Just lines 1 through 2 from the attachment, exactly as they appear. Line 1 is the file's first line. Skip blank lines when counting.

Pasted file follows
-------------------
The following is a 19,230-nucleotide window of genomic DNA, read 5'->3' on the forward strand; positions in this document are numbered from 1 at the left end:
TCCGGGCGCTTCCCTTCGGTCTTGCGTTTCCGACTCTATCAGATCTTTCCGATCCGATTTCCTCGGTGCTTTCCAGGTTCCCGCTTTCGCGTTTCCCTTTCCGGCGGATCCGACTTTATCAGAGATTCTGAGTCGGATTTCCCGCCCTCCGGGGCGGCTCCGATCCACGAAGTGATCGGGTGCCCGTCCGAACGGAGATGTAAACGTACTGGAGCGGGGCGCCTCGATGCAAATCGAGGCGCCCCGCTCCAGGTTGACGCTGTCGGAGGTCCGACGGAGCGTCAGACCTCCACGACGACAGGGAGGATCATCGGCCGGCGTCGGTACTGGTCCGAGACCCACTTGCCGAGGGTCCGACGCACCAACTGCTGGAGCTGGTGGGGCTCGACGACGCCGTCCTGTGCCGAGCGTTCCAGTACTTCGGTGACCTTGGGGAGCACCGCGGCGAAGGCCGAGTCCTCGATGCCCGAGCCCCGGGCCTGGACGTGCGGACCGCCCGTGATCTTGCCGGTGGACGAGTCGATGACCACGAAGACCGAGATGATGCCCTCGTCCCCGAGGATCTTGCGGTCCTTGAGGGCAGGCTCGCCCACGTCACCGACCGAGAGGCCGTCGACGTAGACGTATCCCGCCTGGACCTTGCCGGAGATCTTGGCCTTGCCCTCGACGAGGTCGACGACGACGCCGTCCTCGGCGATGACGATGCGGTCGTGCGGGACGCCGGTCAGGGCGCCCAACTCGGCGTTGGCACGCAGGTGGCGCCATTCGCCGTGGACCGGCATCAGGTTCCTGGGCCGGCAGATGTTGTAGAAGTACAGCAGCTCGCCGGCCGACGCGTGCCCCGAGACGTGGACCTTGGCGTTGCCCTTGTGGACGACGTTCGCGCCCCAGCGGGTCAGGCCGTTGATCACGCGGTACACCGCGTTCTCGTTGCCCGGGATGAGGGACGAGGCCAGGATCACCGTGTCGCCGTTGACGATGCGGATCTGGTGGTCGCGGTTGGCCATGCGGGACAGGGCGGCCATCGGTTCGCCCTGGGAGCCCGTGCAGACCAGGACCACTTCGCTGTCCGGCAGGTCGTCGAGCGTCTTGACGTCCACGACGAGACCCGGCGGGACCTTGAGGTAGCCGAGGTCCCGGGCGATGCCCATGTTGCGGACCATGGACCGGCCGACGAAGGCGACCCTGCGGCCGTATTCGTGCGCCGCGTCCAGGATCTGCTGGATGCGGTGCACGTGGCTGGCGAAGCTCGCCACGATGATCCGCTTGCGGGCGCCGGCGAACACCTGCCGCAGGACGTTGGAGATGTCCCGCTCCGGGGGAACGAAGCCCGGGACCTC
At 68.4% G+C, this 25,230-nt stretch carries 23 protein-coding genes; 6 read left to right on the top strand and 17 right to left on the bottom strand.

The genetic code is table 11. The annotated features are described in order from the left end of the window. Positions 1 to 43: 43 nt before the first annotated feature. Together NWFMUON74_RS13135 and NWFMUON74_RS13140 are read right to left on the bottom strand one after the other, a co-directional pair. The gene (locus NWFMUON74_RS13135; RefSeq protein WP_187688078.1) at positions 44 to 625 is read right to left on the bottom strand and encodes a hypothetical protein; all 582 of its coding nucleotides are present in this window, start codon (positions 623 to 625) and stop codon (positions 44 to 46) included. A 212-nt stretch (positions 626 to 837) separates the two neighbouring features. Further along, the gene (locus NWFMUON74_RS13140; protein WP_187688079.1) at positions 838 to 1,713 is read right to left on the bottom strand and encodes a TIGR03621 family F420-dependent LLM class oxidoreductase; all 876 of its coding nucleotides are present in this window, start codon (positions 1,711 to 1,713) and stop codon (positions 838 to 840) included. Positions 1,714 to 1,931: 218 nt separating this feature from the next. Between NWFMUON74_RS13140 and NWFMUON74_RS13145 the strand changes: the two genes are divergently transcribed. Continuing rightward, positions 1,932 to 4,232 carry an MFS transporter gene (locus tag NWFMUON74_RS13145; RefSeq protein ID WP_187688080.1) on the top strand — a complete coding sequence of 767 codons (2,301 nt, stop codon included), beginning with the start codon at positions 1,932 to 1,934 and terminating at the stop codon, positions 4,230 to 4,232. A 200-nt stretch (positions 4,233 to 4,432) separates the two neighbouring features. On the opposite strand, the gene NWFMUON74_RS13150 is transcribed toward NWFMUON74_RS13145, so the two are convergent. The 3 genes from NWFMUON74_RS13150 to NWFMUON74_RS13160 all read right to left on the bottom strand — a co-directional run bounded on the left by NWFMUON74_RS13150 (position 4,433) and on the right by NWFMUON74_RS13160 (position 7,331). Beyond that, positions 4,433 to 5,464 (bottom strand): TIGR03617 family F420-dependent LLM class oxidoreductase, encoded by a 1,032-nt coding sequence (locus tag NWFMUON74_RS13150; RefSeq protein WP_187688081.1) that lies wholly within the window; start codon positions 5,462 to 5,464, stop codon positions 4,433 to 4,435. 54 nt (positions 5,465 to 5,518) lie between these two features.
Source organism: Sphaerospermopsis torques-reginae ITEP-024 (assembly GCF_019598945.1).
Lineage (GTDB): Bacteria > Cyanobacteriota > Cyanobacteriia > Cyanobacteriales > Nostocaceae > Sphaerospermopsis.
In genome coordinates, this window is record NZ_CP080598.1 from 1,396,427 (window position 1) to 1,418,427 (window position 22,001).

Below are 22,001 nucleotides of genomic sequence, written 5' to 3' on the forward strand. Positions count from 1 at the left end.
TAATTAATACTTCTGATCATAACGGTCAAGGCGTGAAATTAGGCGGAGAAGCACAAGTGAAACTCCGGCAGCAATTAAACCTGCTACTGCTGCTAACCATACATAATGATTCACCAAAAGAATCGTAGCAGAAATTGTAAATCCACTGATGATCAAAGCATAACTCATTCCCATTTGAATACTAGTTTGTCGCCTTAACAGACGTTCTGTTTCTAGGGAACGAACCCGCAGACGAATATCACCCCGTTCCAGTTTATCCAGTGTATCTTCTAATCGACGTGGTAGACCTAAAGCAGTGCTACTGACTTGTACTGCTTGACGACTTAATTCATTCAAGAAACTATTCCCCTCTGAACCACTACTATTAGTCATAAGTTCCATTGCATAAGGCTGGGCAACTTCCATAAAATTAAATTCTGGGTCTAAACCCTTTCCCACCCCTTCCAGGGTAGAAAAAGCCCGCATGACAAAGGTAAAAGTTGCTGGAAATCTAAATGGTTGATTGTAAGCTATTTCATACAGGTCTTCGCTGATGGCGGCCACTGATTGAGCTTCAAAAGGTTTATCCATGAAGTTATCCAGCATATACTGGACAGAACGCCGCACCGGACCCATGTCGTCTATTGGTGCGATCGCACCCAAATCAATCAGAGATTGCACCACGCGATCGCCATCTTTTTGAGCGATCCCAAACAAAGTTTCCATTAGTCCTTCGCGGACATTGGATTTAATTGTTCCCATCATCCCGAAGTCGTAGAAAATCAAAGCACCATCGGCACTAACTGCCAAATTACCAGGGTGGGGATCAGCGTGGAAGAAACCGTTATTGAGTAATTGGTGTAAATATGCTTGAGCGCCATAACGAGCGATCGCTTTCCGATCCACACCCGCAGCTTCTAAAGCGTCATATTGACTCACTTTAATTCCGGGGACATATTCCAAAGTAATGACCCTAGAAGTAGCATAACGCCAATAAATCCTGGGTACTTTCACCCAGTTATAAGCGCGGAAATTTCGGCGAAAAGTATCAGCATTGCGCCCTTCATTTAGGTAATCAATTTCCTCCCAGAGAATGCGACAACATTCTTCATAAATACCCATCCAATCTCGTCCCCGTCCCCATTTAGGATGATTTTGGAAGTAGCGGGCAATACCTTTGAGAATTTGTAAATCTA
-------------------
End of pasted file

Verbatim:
The following is a 19,230-nucleotide window of genomic DNA, read 5'->3' on the forward strand; positions in this document are numbered from 1 at the left end:
TCCGGGCGCTTCCCTTCGGTCTTGCGTTTCCGACTCTATCAGATCTTTCCGATCCGATTTCCTCGGTGCTTTCCAGGTTCCCGCTTTCGCGTTTCCCTTTCCGGCGGATCCGACTTTATCAGAGATTCTGAGTCGGATTTCCCGCCCTCCGGGGCGGCTCCGATCCACGAAGTGATCGGGTGCCCGTCCGAACGGAGATGTAAACGTACTGGAGCGGGGCGCCTCGATGCAAATCGAGGCGCCCCGCTCCAGGTTGACGCTGTCGGAGGTCCGACGGAGCGTCAGACCTCCACGACGACAGGGAGGATCATCGGCCGGCGTCGGTACTGGTCCGAGACCCACTTGCCGAGGGTCCGACGCACCAACTGCTGGAGCTGGTGGGGCTCGACGACGCCGTCCTGTGCCGAGCGTTCCAGTACTTCGGTGACCTTGGGGAGCACCGCGGCGAAGGCCGAGTCCTCGATGCCCGAGCCCCGGGCCTGGACGTGCGGACCGCCCGTGATCTTGCCGGTGGACGAGTCGATGACCACGAAGACCGAGATGATGCCCTCGTCCCCGAGGATCTTGCGGTCCTTGAGGGCAGGCTCGCCCACGTCACCGACCGAGAGGCCGTCGACGTAGACGTATCCCGCCTGGACCTTGCCGGAGATCTTGGCCTTGCCCTCGACGAGGTCGACGACGACGCCGTCCTCGGCGATGACGATGCGGTCGTGCGGGACGCCGGTCAGGGCGCCCAACTCGGCGTTGGCACGCAGGTGGCGCCATTCGCCGTGGACCGGCATCAGGTTCCTGGGCCGGCAGATGTTGTAGAAGTACAGCAGCTCGCCGGCCGACGCGTGCCCCGAGACGTGGACCTTGGCGTTGCCCTTGTGGACGACGTTCGCGCCCCAGCGGGTCAGGCCGTTGATCACGCGGTACACCGCGTTCTCGTTGCCCGGGATGAGGGACGAGGCCAGGATCACCGTGTCGCCGTTGACGATGCGGATCTGGTGGTCGCGGTTGGCCATGCGGGACAGGGCGGCCATCGGTTCGCCCTGGGAGCCCGTGCAGACCAGGACCACTTCGCTGTCCGGCAGGTCGTCGAGCGTCTTGACGTCCACGACGAGACCCGGCGGGACCTTGAGGTAGCCGAGGTCCCGGGCGATGCCCATGTTGCGGACCATGGACCGGCCGACGAAGGCGACCCTGCGGCCGTATTCGTGCGCCGCGTCCAGGATCTGCTGGATGCGGTGCACGTGGCTGGCGAAGCTCGCCACGATGATCCGCTTGCGGGCGCCGGCGAACACCTGCCGCAGGACGTTGGAGATGTCCCGCTCCGGGGGAACGAAGCCCGGGACCTC